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Brandon Nimmo is just the player the Dodgers should be pursuing

A moot point now, with Nimmo returning to New York

MLB: New York Mets at Atlanta Braves Dale Zanine-USA TODAY Sports

Brandon Nimmo is the most underrated player in all of baseball and would be a perfect fit for the Los Angeles Dodgers. That phrase is hyperbolic, and both of those arguments have been overused to the point of losing meaning, about players in general being underrated and perfect fits, but both points still stand.

Nimmo is in fact an underrated player, and his fit with the Dodgers is a very good one for a variety of factors, and without any further ado let’s get into the why of these two statements.

[EDITOR’S NOTE: Hours after this post was published, Nimmo decided to return to the Mets on a reported eight-year, $162-million contract]

What makes Brandon Nimmo underrated?

Nimmo finished the 2022 season with a 5.4 fWAR. The lefty-hitting center fielder finished in the 90th percentile in Outs Above Average (+6) and had an impressive 134 wRC+.

At first glance, Nimmo may not get enough attention because he doesn’t hit for a lot of power (.159 ISO in 2022, .173 career), and he’s had issues in staying healthy, as this was only his second season with over 400 plate appearances.

You can look at Nimmo’s 134 wRC+, and argue that any player can have one very good year, but it doesn’t mean the team should commit long-term, but here’s the thing: that’s Nimmo’s career wRC+ as well. He’s always been this good of a hitter, just usually hasn’t been able to stay healthy enough to showcase it over a full year.

In fact, Nimmo’s OBP (.367) and SLG (.433) in 2022 were the lowest and second lowest since 2017, his second year in the big leagues.

Contextualizing Nimmo’s career 134 wRC+, that’s the same mark that Ronald Acuña and George Springer have. Now, it goes without saying that:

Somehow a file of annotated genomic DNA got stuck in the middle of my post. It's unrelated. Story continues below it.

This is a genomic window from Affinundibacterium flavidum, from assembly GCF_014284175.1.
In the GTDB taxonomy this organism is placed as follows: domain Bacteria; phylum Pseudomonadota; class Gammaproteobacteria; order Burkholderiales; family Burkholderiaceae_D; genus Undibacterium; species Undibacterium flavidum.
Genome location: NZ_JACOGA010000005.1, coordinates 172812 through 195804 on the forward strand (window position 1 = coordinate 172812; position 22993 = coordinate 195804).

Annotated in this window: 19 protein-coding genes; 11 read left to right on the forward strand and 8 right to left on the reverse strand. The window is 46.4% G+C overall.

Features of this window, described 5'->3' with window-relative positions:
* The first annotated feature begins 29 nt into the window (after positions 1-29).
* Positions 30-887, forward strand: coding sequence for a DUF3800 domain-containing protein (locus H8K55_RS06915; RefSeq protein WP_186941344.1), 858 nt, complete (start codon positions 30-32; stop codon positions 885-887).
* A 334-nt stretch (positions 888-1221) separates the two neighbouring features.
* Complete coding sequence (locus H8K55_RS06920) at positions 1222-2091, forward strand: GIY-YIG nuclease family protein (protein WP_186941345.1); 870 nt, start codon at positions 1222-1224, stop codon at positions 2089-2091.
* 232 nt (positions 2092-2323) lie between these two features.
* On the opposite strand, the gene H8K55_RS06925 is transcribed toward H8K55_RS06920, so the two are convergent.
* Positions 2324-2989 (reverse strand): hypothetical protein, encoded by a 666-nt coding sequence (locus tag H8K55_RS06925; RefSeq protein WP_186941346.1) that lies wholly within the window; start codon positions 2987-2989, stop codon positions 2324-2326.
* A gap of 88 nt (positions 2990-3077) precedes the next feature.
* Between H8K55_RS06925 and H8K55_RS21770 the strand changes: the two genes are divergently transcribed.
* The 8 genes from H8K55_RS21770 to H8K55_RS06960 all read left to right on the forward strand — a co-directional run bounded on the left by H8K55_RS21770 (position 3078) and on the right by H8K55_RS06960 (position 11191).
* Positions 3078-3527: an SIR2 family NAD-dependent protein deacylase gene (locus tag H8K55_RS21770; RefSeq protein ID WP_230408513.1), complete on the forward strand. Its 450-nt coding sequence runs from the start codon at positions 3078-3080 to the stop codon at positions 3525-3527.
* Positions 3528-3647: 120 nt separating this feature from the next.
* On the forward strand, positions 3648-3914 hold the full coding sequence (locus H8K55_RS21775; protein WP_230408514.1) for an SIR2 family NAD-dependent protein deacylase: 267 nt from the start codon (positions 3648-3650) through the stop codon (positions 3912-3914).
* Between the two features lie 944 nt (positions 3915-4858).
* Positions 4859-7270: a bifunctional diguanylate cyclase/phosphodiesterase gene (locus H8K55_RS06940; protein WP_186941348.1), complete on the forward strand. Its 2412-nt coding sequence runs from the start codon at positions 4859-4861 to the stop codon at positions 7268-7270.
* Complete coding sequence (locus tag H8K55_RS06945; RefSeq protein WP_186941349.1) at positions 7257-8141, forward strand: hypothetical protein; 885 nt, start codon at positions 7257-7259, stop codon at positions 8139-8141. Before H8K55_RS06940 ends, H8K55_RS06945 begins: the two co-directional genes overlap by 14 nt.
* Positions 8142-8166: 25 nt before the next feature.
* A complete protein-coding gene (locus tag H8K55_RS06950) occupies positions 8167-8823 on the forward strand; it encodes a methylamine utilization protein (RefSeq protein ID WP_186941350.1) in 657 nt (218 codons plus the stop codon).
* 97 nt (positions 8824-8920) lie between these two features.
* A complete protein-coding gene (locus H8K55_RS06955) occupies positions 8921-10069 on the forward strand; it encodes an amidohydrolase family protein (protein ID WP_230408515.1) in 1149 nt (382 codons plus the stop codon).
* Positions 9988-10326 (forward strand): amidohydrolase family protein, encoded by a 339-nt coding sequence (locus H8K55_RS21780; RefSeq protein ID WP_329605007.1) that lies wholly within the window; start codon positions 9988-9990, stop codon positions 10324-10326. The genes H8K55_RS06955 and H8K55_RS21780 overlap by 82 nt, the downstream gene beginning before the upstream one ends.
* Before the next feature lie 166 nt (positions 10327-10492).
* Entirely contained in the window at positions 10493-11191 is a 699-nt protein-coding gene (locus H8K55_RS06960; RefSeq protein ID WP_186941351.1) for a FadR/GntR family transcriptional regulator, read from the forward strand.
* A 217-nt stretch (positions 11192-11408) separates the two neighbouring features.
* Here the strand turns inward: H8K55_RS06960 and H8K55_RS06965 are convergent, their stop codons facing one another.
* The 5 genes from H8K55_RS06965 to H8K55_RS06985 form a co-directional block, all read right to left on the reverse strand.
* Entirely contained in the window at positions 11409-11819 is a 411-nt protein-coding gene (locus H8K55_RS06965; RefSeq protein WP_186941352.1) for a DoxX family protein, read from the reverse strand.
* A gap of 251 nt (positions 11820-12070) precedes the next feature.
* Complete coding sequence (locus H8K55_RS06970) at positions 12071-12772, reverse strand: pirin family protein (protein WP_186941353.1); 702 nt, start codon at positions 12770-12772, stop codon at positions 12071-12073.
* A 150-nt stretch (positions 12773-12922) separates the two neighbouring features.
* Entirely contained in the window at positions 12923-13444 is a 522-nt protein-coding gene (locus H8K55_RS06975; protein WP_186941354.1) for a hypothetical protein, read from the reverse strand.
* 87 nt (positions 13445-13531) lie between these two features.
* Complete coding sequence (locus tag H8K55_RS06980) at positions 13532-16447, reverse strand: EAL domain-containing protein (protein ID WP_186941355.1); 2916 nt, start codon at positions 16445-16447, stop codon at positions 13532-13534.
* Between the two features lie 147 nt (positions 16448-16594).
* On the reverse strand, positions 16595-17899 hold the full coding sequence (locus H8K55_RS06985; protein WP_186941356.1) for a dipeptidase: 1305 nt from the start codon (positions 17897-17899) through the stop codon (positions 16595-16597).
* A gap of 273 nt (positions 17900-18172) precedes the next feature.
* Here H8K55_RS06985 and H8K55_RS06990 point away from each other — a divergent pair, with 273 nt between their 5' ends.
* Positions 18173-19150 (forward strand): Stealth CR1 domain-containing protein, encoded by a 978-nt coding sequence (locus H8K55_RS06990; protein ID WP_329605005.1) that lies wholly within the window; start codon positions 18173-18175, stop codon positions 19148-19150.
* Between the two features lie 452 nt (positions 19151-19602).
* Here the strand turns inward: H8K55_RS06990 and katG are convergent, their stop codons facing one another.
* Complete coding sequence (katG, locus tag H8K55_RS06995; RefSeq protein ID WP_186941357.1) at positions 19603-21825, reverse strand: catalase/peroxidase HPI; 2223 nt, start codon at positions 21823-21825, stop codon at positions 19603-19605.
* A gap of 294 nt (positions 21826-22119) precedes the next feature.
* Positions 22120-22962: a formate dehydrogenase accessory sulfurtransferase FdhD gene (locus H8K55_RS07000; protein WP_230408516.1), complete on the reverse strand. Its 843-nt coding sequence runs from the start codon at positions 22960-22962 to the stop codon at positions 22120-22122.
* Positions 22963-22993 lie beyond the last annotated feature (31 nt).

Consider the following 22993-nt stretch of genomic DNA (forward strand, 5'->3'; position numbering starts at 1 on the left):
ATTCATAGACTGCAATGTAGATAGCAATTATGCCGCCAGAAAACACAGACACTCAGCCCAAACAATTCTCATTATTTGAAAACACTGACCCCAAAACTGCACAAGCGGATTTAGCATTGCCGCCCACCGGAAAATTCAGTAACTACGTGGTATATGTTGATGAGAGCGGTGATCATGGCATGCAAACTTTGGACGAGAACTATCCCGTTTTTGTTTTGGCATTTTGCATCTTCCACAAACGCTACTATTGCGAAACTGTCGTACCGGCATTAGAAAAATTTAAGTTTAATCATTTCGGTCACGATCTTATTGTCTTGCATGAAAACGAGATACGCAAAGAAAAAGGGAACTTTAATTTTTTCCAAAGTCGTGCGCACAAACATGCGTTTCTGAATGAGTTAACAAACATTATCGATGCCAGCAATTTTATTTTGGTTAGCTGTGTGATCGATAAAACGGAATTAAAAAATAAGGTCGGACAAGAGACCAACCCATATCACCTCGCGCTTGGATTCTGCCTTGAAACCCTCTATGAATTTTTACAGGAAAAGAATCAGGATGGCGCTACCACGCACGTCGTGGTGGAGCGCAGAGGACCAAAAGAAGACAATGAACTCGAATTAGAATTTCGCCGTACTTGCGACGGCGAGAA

• Nimmo is not as good of a hitter as those two
  • Nimmo won’t be as good of a hitter as those two over the next five years or so
  • Nimmo arrived at this production as a different kind of hitter, relying heavily on his ability to get on base without a ton of power
  • But nevertheless, it’s telling that his production has been this good, over a pretty significant sample size (2,368 PA), and also a big part of that is his ability to hit left-handed pitching, with a 124 wRC+ against same-handed pitchers

What makes Nimmo a perfect fit for the Dodgers?

It’s no secret that this organization wants to or at the very least is openly exploring the possibility of adding an everyday center fielder. Cody Bellinger is now a Cub, and regardless of what he produced or didn’t produce last season, he was still the team’s primary center fielder, and a replacement is needed.

Trayce Thompson did a remarkable job in a small sample size and certainly earned a role with this team in 2023, but it’s doubtful that the front office is ready to just hand him the reins for the CF role, with little to no backup option, in case he regresses.

One way or another, it’s almost a certainty that the team will add someone with the ability to play center, but there are levels to this, and in case we want to explore the deep end of the pool, there is no better option than Nimmo.

One could argue the team already has plenty of left-handed bats, but as we saw above, Nimmo can do more than hold his own against southpaws, making this almost a moot point.

Trea Turner’s gone and, most likely, Lux will replace him at shortstop. Adding Nimmo as a top-of-the-order bat would go a long way in taking some of the pressure away from Lux in the lineup.

Nimmo is also a plus defender, and here is the big factor that makes him an enticing target for the Dodgers, specifically:

As a soon-to-be thirty years old player, the ceiling for Nimmo in terms of contract years is probably five years, that’s what he is expected to get. The Dodgers are one of a few teams which can cough up that fifth year or, better yet, use the club’s financial advantage to offer him a larger average annual value on a three or four-year deal.

This front office has been notorious for using that strategy, and Nimmo’s injury history leaves the door open for the Dodgers to swoop in and take advantage of that.

This is a somewhat similar situation to the signing of AJ Pollock a few years back, but with a few differences that Nimmo is a much better overall player at each one’s particular stage of hitting the market.

In short, Nimmo is a perfect fit.